sweet and wonderful.

This post is part of a 31 day journey. See the rest of abide: love where you live right here.

fall on the lake.

Today we met some family friends at their long time lake house. It’s a home I grew up going to for holiday weekends and hot summer days. It’s where I learned to water ski and jump fearlessly off the dock. A day spent on the lake is good for so many things. Mostly, my heart continued to stew on all we’ve been talking about here.

Nothing had changed much. Same walls. Same furniture. Same people. It’s been there for at least 50 years and that house has been part of so many more growing up stories than mine.

In my own home, I go through seasons of striving: rearranging, planning, wishing, saving. But there? When we drove up? I wondered for a minute if it would all be the same. Honestly, I was relieved to see so much just the way it was when I was 10 and when I was 15 and when I was 18, beginning to step into my own life.

Change is good. I won’t be able to give up rearranging and fluffing. It’s in my bones. But there’s something sweet and wonderful about the same, too.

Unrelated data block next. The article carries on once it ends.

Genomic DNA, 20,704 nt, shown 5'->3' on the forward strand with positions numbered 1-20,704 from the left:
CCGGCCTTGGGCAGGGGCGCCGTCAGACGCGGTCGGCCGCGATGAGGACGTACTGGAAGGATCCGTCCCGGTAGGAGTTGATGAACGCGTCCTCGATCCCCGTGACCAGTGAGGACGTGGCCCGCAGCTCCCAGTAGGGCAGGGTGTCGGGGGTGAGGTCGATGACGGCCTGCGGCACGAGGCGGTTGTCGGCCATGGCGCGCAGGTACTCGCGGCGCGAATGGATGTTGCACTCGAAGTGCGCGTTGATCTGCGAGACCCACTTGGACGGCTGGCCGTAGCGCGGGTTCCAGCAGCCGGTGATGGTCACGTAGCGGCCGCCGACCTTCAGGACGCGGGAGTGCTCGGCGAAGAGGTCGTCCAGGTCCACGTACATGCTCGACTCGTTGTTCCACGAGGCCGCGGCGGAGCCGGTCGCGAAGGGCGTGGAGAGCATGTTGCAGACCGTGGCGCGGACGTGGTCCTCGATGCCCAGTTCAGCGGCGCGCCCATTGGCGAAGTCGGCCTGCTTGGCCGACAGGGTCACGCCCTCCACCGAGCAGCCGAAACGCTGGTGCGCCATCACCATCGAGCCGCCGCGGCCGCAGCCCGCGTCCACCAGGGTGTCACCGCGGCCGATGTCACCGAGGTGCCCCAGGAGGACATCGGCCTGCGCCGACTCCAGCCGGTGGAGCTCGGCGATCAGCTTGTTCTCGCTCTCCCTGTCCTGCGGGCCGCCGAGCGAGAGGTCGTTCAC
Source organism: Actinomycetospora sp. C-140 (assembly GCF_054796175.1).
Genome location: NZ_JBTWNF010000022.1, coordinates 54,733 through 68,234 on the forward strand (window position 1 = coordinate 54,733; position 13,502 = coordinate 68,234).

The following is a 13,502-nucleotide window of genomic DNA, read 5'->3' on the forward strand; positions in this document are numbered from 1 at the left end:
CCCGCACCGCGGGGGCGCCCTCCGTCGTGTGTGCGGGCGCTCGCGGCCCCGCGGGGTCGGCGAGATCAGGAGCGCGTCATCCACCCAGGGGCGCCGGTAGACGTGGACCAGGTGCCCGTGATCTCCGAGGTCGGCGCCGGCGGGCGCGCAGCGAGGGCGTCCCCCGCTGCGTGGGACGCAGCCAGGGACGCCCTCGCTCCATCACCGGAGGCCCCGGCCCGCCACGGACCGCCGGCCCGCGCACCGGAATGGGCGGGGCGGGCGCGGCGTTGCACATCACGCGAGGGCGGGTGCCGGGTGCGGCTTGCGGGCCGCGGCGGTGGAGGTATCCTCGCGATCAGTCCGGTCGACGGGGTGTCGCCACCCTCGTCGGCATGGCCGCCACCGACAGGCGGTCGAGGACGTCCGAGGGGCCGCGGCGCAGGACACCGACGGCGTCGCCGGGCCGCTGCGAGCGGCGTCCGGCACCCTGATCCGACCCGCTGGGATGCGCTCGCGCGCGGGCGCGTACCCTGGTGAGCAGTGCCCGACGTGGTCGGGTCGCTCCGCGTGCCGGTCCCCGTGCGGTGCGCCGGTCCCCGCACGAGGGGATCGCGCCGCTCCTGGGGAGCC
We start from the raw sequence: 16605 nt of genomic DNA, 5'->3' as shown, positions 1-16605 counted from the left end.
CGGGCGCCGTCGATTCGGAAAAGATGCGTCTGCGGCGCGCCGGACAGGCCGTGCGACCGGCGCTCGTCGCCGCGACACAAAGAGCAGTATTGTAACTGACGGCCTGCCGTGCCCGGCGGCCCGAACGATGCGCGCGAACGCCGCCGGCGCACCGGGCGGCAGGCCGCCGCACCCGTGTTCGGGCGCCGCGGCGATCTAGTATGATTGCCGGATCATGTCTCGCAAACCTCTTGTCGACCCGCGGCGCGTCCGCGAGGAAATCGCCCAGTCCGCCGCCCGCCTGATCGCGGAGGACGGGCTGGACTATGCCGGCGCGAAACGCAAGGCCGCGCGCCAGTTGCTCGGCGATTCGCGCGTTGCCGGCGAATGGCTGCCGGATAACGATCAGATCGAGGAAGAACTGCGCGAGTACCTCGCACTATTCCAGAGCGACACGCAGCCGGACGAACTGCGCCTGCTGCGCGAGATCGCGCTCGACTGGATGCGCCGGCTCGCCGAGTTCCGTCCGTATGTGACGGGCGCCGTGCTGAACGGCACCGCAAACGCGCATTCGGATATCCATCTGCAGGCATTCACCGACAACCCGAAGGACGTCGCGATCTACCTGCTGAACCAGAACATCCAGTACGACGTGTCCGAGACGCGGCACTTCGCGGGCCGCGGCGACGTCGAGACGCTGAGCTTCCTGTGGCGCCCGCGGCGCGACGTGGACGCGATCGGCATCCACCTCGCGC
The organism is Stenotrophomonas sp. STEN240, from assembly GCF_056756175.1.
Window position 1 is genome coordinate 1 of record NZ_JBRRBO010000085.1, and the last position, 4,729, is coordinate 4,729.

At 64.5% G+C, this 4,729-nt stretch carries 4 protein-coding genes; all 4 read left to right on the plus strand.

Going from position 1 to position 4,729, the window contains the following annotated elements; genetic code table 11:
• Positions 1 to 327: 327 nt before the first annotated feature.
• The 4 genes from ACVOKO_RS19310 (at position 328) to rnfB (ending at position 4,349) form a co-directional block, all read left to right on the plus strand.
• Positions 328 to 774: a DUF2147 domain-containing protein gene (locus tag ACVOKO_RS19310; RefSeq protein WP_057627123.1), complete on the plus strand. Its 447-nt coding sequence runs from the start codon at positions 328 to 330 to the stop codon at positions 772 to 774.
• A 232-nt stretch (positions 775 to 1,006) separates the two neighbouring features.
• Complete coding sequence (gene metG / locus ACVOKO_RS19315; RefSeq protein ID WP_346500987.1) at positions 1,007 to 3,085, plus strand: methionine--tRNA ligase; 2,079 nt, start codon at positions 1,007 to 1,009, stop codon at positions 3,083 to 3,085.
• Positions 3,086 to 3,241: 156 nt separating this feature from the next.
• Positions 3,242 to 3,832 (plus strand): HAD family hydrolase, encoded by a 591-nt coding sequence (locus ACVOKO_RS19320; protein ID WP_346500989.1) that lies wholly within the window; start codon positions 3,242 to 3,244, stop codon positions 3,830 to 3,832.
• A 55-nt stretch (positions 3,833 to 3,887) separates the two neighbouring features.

4 thoughts on “sweet and wonderful.

  1. oh yes … there’s something about heading off to an old home that’s settled, that’s never changed, every knickknack and piece of furniture abiding in its permanent spot. in a world where things are morphing by the second, there is something soothing about this kind of steadfastness …

  2. It just occurred to me reading this it’s possible to be enveloped in sameness even in the midst of different. Last summer I had a similar experience visiting the home of long time family friends. I have beautiful memories of this family growing up. The same paint colors and patterns and furniture and displays and welcoming feeling was so familiar. The sameness surprised me because the home I was visiting and the home I remembered were on opposite sides of the country. I learned that even though the location was different the things that really mattered were the same. I didn’t even realize I learned this valuable lesson until your story sparked the memory and the buried lesson. Thank you for sharing.

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